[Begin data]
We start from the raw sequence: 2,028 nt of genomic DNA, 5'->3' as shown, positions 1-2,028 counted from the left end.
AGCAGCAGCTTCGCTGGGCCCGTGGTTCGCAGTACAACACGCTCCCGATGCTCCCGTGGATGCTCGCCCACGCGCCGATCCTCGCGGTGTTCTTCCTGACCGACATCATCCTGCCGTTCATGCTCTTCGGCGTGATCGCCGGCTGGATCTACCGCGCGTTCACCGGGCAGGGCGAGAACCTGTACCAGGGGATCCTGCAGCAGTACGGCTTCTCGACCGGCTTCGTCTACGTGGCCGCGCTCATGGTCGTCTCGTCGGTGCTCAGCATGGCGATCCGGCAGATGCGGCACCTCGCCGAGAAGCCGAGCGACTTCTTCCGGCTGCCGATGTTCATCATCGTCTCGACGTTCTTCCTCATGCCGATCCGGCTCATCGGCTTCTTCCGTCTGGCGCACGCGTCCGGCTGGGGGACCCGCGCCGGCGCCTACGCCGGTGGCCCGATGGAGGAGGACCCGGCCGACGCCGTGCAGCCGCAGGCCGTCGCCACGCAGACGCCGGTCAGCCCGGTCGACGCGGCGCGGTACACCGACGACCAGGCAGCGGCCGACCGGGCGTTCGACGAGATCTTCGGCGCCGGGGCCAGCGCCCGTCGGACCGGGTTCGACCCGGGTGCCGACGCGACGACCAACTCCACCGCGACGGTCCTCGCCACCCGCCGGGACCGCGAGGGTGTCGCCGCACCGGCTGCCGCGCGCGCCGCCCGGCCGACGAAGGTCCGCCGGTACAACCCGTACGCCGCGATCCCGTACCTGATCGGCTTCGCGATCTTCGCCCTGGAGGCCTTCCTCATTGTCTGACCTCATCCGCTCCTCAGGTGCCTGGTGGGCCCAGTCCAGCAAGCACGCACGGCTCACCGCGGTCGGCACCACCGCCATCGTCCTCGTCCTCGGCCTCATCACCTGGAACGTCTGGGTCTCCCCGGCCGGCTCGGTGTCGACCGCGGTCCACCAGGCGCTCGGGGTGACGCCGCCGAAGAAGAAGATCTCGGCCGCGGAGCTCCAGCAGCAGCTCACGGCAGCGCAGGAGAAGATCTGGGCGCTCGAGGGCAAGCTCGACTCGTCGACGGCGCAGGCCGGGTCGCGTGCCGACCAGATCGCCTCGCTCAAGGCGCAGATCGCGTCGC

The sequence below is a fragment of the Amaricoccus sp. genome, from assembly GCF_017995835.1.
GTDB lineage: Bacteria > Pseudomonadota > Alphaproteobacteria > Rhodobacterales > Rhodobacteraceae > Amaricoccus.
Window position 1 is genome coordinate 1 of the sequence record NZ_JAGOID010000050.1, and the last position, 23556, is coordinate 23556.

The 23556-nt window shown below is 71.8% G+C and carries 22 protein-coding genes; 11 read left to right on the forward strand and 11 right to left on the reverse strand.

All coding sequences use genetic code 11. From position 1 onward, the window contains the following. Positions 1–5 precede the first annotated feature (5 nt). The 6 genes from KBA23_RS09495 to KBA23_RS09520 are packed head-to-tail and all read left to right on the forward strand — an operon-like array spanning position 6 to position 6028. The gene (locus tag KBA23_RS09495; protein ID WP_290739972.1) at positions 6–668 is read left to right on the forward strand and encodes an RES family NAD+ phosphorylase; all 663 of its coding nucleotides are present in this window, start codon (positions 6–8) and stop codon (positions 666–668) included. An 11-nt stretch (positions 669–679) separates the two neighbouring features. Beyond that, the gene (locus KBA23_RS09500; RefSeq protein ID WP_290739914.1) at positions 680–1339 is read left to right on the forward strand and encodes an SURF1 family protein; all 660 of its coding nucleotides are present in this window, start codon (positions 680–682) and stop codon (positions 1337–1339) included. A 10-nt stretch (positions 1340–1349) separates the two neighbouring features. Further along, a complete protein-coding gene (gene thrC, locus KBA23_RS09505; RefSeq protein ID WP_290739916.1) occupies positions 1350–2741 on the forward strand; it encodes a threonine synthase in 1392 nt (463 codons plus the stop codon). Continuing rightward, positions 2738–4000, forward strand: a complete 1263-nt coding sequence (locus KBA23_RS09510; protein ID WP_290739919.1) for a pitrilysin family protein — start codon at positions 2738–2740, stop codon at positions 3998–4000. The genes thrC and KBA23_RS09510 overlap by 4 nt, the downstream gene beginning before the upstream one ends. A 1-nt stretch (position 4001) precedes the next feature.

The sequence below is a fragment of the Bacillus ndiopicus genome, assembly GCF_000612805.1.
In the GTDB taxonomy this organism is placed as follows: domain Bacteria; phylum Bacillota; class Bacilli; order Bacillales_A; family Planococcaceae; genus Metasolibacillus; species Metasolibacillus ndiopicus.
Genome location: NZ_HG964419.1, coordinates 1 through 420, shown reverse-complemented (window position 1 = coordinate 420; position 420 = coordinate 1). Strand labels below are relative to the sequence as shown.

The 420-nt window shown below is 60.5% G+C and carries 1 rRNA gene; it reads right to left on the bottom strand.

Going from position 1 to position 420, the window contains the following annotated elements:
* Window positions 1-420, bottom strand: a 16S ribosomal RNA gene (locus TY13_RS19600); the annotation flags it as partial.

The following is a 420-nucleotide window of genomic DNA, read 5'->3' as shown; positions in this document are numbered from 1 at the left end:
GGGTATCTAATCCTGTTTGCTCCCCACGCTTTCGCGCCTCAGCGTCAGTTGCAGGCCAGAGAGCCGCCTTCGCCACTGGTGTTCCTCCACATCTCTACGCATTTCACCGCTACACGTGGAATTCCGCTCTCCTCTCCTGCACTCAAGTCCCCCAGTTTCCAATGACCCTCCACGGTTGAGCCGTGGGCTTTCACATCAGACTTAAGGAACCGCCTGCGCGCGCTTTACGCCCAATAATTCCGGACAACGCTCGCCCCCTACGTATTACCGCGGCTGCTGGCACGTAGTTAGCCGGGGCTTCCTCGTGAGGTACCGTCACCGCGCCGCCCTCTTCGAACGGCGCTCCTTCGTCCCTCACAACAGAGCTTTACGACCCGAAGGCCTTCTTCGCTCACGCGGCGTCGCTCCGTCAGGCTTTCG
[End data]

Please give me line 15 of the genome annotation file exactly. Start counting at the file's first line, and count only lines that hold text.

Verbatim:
GGGTATCTAATCCTGTTTGCTCCCCACGCTTTCGCGCCTCAGCGTCAGTTGCAGGCCAGAGAGCCGCCTTCGCCACTGGTGTTCCTCCACATCTCTACGCATTTCACCGCTACACGTGGAATTCCGCTCTCCTCTCCTGCACTCAAGTCCCCCAGTTTCCAATGACCCTCCACGGTTGAGCCGTGGGCTTTCACATCAGACTTAAGGAACCGCCTGCGCGCGCTTTACGCCCAATAATTCCGGACAACGCTCGCCCCCTACGTATTACCGCGGCTGCTGGCACGTAGTTAGCCGGGGCTTCCTCGTGAGGTACCGTCACCGCGCCGCCCTCTTCGAACGGCGCTCCTTCGTCCCTCACAACAGAGCTTTACGACCCGAAGGCCTTCTTCGCTCACGCGGCGTCGCTCCGTCAGGCTTTCG